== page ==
For a premium-grade hop to brew your own beer, or an attractive and interesting plant to cover an ugly fence or create a screen, the Centennial Hops Plant is a great choice, especially for northern gardeners, because this great plant is hardy to zone 3. Hops are trouble-free plants that grow quickly and cover any structure in beautiful green foliage to create a rich, green backdrop for your garden. As well as being great for beer, Centennial Hops are great for casting shade beneath a pergola or arbor structure, making your garden a cool and refreshing place on the hottest days.
- Great twining plant for covering fences and trellis
- Attractive foliage and unique flower clusters
- Specially developed for home brewing
- Make your own sleep pillows
- Beautiful on a pergola for summer shade and winter sun
Centennial Hops grow in any soil, they are usually pest and disease free and the unusual clusters of papery pods that are the actual hops are a great conversation piece in any garden. Serious beer-makers love Centennial Hops because their unique combination of bitterness and flavor means you only need one variety to make perfect beer.
Almost everyone loves a cool, refreshing beer and more and more people are discovering the ease and fun of brewing their own. The secret to good beer-making is in the hops, which produce most of the characteristic flavors that give beer, and especially home-made beer, its distinctive and delicious properties. All hops are not, however, created equal – and a lot of plant-breeding skill has gone into producing different types of hops with different flavor properties.
Centennials Hops are renowned for making premier-grade beers with lots of character, bitterness and richness of flavor. Traditionally it was necessary to use at least two different varieties of hops, one for bitterness and another for flavor. This involved changing the hops at different stages of brewing. So Centennial Hops were a real breakthrough, because for the first time a single hop can be used throughout the brewing, simplifying the whole process and giving a top-quality result with less work.
Of course you don’t even have to brew beer to appreciate the usefulness of Centennial Hops in your garden. Hops are a great twining plant for covering that ugly fence or for creating a shady arbor to sit under and, well, have a beer. Your hops-covered arbor will make a great talking point at your next barbecue as well as providing welcome shade from the summer sun.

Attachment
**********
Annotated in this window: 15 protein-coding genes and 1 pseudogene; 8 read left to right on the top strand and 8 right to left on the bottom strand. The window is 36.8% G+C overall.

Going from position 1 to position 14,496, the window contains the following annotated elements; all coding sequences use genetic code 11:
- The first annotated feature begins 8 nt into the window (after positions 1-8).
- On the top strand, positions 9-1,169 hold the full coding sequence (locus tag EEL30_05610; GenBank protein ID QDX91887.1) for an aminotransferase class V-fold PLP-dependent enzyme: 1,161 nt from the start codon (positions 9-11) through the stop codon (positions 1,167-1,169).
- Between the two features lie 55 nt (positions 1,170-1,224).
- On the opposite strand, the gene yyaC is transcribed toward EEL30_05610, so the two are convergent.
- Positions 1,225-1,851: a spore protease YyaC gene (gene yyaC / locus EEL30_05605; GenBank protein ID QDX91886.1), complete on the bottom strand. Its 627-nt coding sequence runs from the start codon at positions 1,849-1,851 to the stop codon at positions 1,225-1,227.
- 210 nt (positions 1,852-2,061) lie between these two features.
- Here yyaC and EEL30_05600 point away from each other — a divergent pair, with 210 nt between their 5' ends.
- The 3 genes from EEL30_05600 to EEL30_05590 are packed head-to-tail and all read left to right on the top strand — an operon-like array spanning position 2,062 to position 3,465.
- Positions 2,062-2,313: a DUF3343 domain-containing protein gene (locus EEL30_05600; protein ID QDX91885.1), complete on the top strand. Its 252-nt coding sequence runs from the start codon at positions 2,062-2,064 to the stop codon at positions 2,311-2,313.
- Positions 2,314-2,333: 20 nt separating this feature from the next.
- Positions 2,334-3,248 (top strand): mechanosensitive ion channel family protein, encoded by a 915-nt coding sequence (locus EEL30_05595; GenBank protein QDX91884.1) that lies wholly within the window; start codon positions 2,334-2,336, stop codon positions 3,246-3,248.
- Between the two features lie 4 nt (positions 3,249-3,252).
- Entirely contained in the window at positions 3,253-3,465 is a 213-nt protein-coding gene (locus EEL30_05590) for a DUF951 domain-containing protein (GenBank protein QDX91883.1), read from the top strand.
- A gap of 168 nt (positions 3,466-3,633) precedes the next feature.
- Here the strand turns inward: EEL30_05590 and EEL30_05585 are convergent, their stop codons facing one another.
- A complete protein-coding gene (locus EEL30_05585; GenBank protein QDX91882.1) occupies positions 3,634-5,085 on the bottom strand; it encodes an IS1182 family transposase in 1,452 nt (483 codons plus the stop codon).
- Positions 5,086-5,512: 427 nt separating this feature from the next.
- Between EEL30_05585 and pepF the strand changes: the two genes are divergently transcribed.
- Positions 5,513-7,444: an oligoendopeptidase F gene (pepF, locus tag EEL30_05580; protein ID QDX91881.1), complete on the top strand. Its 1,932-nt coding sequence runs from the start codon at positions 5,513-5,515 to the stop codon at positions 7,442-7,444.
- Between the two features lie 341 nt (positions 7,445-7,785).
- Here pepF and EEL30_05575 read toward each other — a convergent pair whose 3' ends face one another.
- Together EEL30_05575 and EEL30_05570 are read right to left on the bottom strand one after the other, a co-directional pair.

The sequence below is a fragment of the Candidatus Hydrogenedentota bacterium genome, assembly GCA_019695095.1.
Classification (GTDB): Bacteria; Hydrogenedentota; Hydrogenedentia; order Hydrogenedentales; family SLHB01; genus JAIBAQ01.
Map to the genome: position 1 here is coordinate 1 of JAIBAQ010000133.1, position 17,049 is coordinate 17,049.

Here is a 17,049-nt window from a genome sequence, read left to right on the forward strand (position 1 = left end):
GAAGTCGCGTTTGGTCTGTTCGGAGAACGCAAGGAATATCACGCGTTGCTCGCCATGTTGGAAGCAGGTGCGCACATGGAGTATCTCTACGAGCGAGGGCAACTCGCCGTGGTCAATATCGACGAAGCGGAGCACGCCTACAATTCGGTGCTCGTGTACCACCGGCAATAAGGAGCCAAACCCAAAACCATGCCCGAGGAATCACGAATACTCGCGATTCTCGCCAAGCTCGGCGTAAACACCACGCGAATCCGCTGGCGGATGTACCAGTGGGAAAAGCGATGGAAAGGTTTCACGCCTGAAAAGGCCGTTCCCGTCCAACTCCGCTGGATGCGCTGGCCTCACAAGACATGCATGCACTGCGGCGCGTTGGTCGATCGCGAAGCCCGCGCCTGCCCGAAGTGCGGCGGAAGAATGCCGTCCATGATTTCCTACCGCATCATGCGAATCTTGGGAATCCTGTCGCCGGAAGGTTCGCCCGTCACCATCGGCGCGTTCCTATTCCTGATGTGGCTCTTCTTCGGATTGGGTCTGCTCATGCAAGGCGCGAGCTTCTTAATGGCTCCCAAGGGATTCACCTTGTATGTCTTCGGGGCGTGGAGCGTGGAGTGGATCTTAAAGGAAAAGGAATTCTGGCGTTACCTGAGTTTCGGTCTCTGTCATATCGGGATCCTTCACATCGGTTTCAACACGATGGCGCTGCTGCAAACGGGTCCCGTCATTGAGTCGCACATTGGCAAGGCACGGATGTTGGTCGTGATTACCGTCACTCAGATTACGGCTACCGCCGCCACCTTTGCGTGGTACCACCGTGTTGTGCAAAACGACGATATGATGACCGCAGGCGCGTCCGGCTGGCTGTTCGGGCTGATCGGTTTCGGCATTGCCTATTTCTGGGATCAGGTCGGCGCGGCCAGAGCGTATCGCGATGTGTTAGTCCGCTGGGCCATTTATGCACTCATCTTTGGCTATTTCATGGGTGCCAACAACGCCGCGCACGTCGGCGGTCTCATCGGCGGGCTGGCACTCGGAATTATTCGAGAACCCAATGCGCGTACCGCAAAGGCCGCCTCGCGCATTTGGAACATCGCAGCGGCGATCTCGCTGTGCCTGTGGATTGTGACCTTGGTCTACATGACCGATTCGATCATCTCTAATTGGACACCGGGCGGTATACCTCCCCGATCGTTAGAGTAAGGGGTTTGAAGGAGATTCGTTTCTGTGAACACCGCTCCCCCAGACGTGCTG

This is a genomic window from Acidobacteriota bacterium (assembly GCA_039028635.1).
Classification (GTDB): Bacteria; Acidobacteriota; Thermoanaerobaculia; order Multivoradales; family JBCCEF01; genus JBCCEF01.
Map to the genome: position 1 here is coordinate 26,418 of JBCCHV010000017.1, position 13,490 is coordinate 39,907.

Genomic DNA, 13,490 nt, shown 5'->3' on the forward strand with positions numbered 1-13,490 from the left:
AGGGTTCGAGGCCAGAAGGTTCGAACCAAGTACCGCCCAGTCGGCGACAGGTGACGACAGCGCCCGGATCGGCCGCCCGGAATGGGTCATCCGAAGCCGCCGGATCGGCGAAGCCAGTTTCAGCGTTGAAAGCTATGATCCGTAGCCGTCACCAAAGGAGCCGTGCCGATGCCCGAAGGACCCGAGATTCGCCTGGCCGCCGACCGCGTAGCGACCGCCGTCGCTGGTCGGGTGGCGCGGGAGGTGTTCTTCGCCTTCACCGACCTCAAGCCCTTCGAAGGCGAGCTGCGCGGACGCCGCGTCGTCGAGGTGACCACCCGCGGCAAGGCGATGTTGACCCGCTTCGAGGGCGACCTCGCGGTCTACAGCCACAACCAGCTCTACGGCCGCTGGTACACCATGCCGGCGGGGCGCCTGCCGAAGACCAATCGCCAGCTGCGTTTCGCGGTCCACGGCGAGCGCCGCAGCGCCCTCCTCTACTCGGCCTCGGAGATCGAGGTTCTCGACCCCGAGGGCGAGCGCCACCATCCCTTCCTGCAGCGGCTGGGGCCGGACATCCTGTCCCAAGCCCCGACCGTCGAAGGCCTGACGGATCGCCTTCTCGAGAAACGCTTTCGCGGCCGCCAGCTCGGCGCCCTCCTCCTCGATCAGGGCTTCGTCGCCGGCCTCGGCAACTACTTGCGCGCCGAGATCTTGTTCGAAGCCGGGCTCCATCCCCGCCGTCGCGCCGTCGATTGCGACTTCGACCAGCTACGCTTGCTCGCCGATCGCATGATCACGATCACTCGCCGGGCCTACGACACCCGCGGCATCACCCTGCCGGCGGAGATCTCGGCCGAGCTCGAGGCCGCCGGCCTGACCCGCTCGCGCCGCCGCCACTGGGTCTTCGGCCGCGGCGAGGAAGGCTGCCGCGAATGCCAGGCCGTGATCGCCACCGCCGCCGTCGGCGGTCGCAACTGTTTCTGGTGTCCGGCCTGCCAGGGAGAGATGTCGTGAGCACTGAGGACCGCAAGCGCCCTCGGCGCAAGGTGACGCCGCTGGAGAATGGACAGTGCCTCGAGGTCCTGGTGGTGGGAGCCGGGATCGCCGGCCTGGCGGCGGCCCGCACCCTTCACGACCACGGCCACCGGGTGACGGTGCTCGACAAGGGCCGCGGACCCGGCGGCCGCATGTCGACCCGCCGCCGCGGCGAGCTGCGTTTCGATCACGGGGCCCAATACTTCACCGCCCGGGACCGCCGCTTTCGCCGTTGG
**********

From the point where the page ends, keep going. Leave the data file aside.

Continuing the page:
Growing Centennial Hops Plants
Hops are very hardy and can be grown even in the coldest areas, since they will survive at least to zone 3. So if you are in a cold area and find growing vines difficult, use hops for screening and making shade. Since hops die down to the ground each year it takes a few weeks for them to cover an arbor, so you can enjoy the warm sun or spring and early summer before the shade is ready, just in time for the hot weather. Hops will also grow right into zone 8, so, like a good beer, they can be found right across America.
Your Centennial Hops will grow in almost any soil and are drought–resistant once established. For extra growth mix plenty of rich organic material into the soil before planting. Each spring the perennial roots will send up strong shoots that grow rapidly and can reach 20 feet or more in a single season. The stems are bristly to the touch, which helps them cling as they climb. The attractive leaves are almost grape-leaf like, with several lobes and a scalloped edge. They are 4 to 6 inches long.
Choose a sunny location for your Centennial Hops, although they will take some shade too. After planting water thoroughly and water your new plants once a week for the first season. Growth will be slow the first year, but after that they will produce plenty of vigorous stems each year. Cut back the old stems to the ground in winter, but even if you don’t they will soon be hidden by the new growth.
Maximizing Your Yield
Hops need some kind of structure to climb on, and if you want to grow them in your vegetable garden to get the best yield, you should drive a very tall pole into the ground and run several strings from the top to pegs in the ground around the pole. The plants will grow up the strings and receive plenty of sunlight to give you the best yield possible of high-grade hops. Several plants can be planted three feet apart in a row. To cover an ugly wall, just run a few strands of wire or strong string across the wall and your Centennial Hops will soon spread out and cover it with beautiful foliage.
Male vs. Female Hops Plants
Hops have separate male and female plants, but male plants are rarely grown as they do not produce hops and are they are not needed for pollination. Female plants produce clusters of small greenish pods that look a little like a fir-cone. The clusters of pods turn brown and papery as fall comes and that is the time to harvest them. They just need to be spread out to dry and they can be stored in zip-lock bags or, for the best flavor preservation, in the freezer. Even if you don’t make beer, harvest some of the hops and dry them to put into a small pillow. They release a substance that when inhaled will quickly have you sleeping soundly and many people use hop-pillows for a good night’s sleep.